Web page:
The practice 6a architects has reconfigured and extended a large early-twentieth century house in Devon. The house itself seemed initially unremarkable but the location is extraordinary: it stands close to the coast with extensive views of the sea and is set in an Area of Outstanding Natural Beauty.
The house had been built with a double pitch slate roof and, it was discovered, massive stone rubble walls, clad with render and, on two sides, a distinctive Delabole slate to withstand the attrition of sea and wind. It was an important part of the brief to maintain the original external character, but this was both intensified and subtly altered to dramatic effect internally.
The original slate cladding and render were removed, all the walls externally insulated and re-clad with a rainscreen of reclaimed Delabole slate tiles. The door and window joinery was stripped back to the stone openings and dropped below lintels to create elongated 3.7 metre high doorways at ground level and large scale windows, with all new joinery set into the external cladding layer. The eaves have a new cast lead fascia and a new external veranda of green oak wraps around the southern and western elevations of the house, giving sheltered views out to the sea.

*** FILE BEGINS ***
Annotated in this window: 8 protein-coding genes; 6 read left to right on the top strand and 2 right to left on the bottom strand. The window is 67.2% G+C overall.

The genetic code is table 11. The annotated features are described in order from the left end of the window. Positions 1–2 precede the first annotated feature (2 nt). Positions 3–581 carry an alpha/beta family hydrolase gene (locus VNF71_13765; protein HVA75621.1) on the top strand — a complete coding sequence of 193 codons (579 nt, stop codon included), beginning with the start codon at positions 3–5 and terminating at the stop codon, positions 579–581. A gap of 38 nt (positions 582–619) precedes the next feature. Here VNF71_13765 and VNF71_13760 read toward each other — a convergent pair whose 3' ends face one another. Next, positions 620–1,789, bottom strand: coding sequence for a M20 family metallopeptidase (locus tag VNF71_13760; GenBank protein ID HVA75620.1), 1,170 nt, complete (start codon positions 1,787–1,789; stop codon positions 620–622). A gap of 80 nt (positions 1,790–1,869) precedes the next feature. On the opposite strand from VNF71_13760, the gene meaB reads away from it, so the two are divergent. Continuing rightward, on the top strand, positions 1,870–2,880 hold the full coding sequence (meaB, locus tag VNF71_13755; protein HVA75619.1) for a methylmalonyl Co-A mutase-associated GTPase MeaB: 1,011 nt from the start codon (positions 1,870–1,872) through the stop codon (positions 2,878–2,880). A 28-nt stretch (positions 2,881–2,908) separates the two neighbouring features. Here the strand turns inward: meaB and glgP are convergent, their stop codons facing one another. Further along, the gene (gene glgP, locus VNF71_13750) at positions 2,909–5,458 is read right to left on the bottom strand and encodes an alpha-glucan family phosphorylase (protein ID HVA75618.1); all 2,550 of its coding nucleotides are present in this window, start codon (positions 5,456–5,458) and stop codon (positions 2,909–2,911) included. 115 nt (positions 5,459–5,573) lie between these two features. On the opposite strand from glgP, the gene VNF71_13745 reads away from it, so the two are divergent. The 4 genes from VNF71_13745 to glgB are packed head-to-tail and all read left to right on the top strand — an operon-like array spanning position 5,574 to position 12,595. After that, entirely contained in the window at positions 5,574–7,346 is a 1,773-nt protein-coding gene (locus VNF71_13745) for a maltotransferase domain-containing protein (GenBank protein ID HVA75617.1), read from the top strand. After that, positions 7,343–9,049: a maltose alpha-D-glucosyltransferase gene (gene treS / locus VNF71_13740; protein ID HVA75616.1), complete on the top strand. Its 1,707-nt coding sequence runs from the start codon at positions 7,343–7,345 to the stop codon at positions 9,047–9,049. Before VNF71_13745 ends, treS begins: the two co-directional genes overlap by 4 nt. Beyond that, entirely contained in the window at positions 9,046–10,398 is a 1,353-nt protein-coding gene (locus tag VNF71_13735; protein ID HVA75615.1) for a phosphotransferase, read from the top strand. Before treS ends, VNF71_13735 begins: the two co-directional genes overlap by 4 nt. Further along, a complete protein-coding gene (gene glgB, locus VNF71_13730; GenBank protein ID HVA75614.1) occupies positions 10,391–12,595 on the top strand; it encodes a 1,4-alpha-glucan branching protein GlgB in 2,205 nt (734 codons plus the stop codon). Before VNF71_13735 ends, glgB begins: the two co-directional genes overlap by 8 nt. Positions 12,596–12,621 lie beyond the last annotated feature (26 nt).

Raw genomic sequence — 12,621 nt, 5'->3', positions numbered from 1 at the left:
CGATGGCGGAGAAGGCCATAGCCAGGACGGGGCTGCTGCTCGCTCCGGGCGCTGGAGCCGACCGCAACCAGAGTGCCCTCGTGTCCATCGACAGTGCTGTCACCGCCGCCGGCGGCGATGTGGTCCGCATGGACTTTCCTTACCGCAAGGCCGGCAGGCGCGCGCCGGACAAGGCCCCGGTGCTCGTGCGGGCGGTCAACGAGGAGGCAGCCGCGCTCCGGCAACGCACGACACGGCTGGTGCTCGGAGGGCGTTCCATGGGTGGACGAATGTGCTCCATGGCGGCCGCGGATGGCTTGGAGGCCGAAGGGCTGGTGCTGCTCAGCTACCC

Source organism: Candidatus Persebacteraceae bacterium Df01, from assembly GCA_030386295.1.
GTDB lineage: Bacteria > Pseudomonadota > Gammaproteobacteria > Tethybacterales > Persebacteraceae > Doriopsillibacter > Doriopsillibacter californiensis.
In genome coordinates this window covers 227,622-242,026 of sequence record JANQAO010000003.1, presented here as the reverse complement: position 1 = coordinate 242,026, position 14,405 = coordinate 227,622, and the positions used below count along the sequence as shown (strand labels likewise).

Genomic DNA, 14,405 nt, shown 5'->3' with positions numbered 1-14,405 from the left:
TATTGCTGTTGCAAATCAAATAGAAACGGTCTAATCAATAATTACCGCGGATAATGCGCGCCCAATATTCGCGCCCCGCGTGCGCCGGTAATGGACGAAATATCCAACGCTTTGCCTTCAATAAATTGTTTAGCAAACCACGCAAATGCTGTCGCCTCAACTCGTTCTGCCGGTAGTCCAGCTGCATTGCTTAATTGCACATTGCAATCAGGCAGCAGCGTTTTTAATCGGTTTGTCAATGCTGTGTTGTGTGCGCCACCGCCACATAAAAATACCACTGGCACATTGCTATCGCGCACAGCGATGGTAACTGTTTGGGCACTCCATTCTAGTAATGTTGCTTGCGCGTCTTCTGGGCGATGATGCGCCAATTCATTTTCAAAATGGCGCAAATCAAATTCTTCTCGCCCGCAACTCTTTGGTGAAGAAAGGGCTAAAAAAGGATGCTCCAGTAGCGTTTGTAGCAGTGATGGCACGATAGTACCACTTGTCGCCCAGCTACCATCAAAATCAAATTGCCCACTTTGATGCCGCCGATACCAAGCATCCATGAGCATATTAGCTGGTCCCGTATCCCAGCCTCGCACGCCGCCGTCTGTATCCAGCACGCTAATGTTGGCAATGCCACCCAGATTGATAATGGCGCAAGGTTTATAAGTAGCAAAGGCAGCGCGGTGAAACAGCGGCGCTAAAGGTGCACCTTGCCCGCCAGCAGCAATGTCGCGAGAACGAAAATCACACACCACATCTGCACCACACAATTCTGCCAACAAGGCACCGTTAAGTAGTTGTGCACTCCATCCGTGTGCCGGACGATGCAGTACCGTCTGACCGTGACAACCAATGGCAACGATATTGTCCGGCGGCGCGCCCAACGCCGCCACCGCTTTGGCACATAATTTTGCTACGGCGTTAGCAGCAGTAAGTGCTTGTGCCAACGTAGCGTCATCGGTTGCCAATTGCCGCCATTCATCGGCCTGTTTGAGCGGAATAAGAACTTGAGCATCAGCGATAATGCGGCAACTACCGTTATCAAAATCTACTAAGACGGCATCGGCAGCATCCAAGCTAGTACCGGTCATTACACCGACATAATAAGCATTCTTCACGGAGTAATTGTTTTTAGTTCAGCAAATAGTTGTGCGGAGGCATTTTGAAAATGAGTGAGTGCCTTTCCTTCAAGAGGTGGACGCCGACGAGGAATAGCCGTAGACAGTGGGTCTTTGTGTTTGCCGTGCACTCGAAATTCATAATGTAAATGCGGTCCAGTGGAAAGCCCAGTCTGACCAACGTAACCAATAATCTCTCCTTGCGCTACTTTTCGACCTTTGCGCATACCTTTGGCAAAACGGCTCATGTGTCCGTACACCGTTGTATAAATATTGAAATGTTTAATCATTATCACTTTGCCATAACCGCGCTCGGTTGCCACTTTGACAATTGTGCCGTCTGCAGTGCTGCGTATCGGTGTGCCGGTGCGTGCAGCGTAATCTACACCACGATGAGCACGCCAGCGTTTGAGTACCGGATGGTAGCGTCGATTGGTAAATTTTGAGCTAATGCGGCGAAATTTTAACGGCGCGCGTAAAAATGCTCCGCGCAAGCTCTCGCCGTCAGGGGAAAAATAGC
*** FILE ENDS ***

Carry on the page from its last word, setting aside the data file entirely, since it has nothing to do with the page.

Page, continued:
Inside the house, all has been transformed. What was a traditional layout of smallish rooms has been reconfigured into a new set of internal volumes, all with clear visual and physical connections between them, at the same time creating new links between the interior and the landscape.
In its original state the house was divided into two parts; a larger two storey and basement on the south side and a lower two-storey extension, probably a later addition to the original building, on the north side. The basement has been removed so that the two ground floor levels are now aligned and the north end of the house has been raised to create an additional storey.
The disparate floor levels between these two parts are united by a galleried timber staircase. It rises from the hall at the centre of the house, turning to connect bedrooms and levels, creating open balustrade landings at every stage in its journey upward. It gives views which link the whole house across three axes: across the house from the front door through the dining room to the oak tree beyond, from the back door through the hall and living room to the sea, and from the centre of the hall vertically up to the sky. The staircase is flooded with light from a large glazed rooflight.